Initial public offering (IPO)

An initial public offering (IPO) is the first time a company sells its shares to the public on the stock exchange. Prior to an IPO, a company is private, with a small number of shareholders made up of founders and some key employees, venture capitalists or angel investors. Until a company’s stock is offered for sale on a stock exchange, the general public is unable to invest in it.

IPOs are also referred to as “flotations” and the process as “floating” or “going public”. It’s usually young companies who are trying to raise capital to expand or realise returns on their founder’s investments, but well-established firms also float.

Companies go public for a wide range of reasons. They may want to raise funds for expansion, and choose to do so by selling part of the company rather than borrowing the money. Alternatively, the current owners – perhaps the original founders, or a private-equity fund – may wish to “exit” (ie, cash in on their investment).

An IPO is underwritten by one or more investment banks, which typically earn large fees from the process. A prospectus with details of the company and the offering is issued to potential buyers. The IPO price is typically based on expected demand from investors. If demand outstrips the number of shares on offers (the IPO is “oversubscribed”), then the underwriter will have to decide how to allocate the shares. If there aren’t enough buyers, then the underwriter agrees to purchase the surplus (hence the term “underwriter”).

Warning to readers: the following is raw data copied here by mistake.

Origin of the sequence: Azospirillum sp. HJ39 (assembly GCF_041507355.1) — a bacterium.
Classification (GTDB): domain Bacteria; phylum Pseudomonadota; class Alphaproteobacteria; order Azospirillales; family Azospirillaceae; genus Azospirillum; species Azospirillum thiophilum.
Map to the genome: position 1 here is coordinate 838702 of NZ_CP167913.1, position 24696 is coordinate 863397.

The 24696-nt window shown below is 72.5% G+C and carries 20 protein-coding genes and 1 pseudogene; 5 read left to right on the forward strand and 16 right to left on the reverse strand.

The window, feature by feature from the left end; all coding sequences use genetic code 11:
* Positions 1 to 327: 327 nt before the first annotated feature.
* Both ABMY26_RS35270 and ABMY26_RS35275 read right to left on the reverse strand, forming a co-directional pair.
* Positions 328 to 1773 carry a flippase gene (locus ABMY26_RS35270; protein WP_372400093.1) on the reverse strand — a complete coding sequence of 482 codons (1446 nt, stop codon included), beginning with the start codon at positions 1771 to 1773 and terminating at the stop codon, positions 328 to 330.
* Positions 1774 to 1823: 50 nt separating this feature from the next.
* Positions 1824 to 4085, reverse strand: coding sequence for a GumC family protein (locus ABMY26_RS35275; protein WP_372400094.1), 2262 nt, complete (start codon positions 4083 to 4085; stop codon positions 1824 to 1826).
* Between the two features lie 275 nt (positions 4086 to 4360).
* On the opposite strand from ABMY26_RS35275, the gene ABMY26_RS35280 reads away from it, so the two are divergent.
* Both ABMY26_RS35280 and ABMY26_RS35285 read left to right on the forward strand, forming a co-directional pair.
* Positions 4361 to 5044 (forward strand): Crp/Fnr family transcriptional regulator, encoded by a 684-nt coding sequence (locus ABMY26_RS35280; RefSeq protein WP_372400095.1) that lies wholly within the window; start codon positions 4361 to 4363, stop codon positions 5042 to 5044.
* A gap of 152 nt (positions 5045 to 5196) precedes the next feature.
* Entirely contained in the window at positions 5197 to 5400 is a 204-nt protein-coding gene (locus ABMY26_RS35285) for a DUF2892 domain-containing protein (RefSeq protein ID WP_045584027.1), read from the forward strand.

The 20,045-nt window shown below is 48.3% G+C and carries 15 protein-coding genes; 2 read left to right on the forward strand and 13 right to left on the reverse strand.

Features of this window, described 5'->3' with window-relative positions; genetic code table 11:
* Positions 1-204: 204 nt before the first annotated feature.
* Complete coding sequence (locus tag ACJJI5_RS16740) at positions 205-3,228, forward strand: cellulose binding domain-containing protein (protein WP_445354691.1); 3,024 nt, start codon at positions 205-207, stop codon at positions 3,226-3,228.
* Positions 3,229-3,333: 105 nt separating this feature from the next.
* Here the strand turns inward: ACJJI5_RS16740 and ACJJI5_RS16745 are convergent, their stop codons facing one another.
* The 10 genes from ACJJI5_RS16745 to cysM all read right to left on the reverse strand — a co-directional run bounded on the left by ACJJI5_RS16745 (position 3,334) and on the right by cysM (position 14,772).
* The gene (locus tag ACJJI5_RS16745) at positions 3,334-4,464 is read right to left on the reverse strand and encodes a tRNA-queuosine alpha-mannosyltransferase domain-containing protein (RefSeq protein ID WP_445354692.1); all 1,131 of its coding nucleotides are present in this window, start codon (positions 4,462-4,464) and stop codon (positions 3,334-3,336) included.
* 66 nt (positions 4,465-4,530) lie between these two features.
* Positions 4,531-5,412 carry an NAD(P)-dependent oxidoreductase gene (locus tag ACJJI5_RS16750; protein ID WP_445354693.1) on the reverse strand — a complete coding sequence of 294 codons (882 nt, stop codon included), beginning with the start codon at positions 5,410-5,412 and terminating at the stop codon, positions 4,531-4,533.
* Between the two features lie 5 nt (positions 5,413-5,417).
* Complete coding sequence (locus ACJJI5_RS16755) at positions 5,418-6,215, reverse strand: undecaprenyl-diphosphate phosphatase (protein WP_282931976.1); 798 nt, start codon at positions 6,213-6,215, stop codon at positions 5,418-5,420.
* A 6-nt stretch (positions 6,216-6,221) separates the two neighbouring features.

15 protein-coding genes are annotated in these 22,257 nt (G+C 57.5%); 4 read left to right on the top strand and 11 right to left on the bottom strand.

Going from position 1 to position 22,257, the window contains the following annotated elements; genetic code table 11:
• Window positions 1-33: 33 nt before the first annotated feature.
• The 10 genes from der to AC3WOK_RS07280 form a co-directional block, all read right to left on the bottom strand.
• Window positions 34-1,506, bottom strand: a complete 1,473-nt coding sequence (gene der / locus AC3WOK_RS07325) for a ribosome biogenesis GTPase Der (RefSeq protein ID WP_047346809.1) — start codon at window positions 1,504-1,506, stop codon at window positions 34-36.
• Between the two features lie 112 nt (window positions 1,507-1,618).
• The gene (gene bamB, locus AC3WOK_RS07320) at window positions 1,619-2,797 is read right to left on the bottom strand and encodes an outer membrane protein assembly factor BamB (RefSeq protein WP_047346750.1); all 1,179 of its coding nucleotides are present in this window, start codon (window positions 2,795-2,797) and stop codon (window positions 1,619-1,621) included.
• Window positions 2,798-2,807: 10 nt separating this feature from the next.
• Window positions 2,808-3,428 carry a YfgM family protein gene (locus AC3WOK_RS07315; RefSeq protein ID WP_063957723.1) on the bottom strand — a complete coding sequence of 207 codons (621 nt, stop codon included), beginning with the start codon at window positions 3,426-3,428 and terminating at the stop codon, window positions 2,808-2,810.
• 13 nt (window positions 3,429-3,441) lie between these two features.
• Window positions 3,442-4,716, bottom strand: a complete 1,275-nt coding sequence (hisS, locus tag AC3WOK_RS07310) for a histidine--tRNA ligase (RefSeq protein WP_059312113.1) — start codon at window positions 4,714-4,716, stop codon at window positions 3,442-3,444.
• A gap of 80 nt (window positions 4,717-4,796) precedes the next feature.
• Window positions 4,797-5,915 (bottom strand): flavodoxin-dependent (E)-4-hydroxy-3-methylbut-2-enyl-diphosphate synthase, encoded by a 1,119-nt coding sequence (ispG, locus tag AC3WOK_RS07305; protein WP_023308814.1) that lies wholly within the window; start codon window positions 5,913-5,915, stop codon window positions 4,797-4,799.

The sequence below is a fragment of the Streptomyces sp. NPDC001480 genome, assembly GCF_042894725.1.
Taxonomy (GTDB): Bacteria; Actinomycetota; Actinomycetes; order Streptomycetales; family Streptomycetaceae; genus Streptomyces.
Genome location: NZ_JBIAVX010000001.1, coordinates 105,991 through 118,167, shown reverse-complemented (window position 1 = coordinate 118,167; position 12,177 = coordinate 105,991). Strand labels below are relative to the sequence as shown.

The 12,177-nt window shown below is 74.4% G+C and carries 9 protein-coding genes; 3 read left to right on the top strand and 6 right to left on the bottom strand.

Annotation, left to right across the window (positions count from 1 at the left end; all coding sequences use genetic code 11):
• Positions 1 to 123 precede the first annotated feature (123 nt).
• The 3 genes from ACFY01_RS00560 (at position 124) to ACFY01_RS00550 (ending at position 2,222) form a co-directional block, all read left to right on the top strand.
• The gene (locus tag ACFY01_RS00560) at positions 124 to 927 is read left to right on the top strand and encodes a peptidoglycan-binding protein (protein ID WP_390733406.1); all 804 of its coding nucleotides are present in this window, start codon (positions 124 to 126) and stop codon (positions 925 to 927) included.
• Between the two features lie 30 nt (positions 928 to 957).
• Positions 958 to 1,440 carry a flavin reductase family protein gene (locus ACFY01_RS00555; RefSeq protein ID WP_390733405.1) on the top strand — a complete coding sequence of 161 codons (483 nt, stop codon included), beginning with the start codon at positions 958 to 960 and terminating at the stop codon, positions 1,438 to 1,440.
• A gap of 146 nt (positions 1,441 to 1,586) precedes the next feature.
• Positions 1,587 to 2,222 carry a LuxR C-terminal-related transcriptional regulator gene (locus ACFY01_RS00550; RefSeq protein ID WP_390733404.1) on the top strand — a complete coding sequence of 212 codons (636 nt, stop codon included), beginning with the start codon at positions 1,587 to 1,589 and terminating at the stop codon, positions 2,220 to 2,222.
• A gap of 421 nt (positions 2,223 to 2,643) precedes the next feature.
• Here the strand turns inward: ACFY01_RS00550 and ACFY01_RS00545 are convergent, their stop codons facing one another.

A newly listed company’s share price will often enjoy a “bump” on the first day of trading. However, unless you are allocated shares before the company starts trading – which is unlikely with a “hot” stock – then you are unlikely to benefit from this initial jump in price.

Many studies suggest that IPOs underperform over the long run. But some are more attractive to private investors than others. Privatisations, for example, can represent good opportunities, because the seller is the government, and the last thing the government wants is for potential voters to buy into the much-hyped sale of a public utility, only to find that their investment collapses within a few months of the IPO. That said, while Royal Mail’s shares near-doubled with a few months of their 2013 IPO, they have since struggled badly.

The advantages of going public include access to capital; the ability to use shares as a currency in future takeover deals; the ability to incentivise staff with shares; for founders to cash in value (“exit”); and to gain exposure and the credibility that goes with being public.

Firms that are loath to float – as it involves giving up some autonomy and sharing sensitive information with the market – tend to use the debt market (bonds) for finance instead.

A privately-held company does have some benefits that are forfeited by going public. For example, its owners do not have to disclose as much financial information or worry about fluctuations in their company’s share price.

These attractions, combined with the rise of plentiful private equity funding, have made going public less attractive to many founders (notably in the tech sector), at least until their companies are more mature.

This in turn has led to concerns about the shrinking of public markets, and about the fact that small investors are effectively being shut out of investing in some of the most attractive fast-growing companies around.

• See Tim Bennett’s video tutorial: A lesson from Facebook – avoid IPOs.